Product cannot be repaired

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Under the Australian Consumer Law, certain consumer guarantees apply automatically, including that manufacturers will make repair facilities and spare parts available for a reasonable amount of time.

During that time, if a product is not of acceptable quality, the consumer is entitled to a remedy from the store. The type of remedy depends on whether the problem is major or minor.

Major problems

There is a major problem if the product:

  • does not do what it is normally supposed to do and the problem cannot easily be fixed within a reasonable time
  • is unsafe, or
  • a reasonable consumer would not have bought it if they had known beforehand that spare parts or repairs would not be available.

Remedies for major problems

Consumers can choose whether to:

  • reject the product and choose a refund or replacement, or
  • keep it and the seller will compensate them for any drop in value.

Minor problems

The problem is not major if, for example, the product does not do what it is supposed to do but the problem can be easily fixed and within a reasonable time.

Remedies for minor problems

The store chooses whether to:

  • provide a replacement that is identical, or of similar value
  • repair the product within a reasonable time, or
  • give a refund.

If, however, the store does not provide a remedy within a reasonable time, a consumer may choose to:

  • seek to have the product repaired elsewhere and seek all reasonable costs from the store, or
  • reject the product for a refund or replacement.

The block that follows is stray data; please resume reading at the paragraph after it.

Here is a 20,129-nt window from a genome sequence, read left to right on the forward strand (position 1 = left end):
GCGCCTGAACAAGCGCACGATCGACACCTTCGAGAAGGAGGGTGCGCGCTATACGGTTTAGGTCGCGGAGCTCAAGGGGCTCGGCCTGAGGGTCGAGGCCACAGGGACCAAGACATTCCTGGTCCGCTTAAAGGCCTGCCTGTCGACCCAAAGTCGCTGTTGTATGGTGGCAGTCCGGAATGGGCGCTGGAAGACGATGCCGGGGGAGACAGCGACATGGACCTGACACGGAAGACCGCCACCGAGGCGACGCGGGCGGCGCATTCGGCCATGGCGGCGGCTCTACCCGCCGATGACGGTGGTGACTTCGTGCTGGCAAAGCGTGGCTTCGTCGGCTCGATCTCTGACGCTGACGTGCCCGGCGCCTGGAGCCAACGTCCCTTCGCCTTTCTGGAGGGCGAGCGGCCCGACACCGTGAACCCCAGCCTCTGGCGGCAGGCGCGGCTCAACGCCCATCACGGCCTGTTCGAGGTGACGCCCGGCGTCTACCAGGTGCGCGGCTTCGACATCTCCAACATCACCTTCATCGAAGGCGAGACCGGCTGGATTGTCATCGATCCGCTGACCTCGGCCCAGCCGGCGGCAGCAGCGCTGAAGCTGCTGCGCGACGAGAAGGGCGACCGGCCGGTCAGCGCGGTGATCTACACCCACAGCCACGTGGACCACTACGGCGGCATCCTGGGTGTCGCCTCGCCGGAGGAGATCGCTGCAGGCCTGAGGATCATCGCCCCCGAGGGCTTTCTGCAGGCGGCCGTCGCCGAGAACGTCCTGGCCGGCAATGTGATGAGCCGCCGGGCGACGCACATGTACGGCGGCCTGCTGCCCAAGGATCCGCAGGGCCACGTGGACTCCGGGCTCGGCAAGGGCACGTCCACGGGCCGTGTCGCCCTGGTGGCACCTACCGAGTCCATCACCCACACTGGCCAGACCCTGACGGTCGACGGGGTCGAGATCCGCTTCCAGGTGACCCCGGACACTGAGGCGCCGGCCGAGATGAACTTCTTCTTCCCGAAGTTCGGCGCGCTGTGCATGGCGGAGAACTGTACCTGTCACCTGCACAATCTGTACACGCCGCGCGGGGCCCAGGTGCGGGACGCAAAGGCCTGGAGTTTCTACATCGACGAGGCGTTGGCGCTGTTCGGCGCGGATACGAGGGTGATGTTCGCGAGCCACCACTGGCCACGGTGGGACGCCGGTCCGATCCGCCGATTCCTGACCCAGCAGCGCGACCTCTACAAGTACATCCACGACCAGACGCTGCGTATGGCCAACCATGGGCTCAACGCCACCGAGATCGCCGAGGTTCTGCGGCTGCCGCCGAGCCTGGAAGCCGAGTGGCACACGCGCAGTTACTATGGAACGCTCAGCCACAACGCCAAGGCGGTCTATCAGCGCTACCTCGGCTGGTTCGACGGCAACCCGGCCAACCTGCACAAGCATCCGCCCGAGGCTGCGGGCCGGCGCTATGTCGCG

Manufacturers guarantee to take reasonable steps to provide spare parts and repair facilities - a place that can fix the consumer’s products - for a reasonable time after purchase.

If the manufacturer does not have an office in Australia, the importer takes on these responsibilities.

How much time is ‘reasonable’ will depend on the circumstances and the type of products. For instance it:

  • would be reasonable to expect that tyres for a new car will be available for a number of years after its purchase 
  • may not be reasonable to expect that spare parts for an inexpensive children’s toy are available at all.

A manufacturer does not have to meet the guarantee on repairs and spare parts if they advised the consumer in writing, at or before the time of purchase, that repair facilities and spare parts would not be available, or would not be available after a specified time.

This consumer guarantee does not apply to products sold by auction where the auctioneer acts on the seller’s behalf.

A consumer can recover costs from the manufacturer, including an amount for reduction in the product’s value and, in some cases, compensation for damages or loss for a failure to comply with this guarantee. However, other remedies apply to the underlying defect (see ‘major problem’ and ‘minor problem’ above).


If you are having a dispute with the store or seller about a problem with a product, view Resolve your problem or complaint.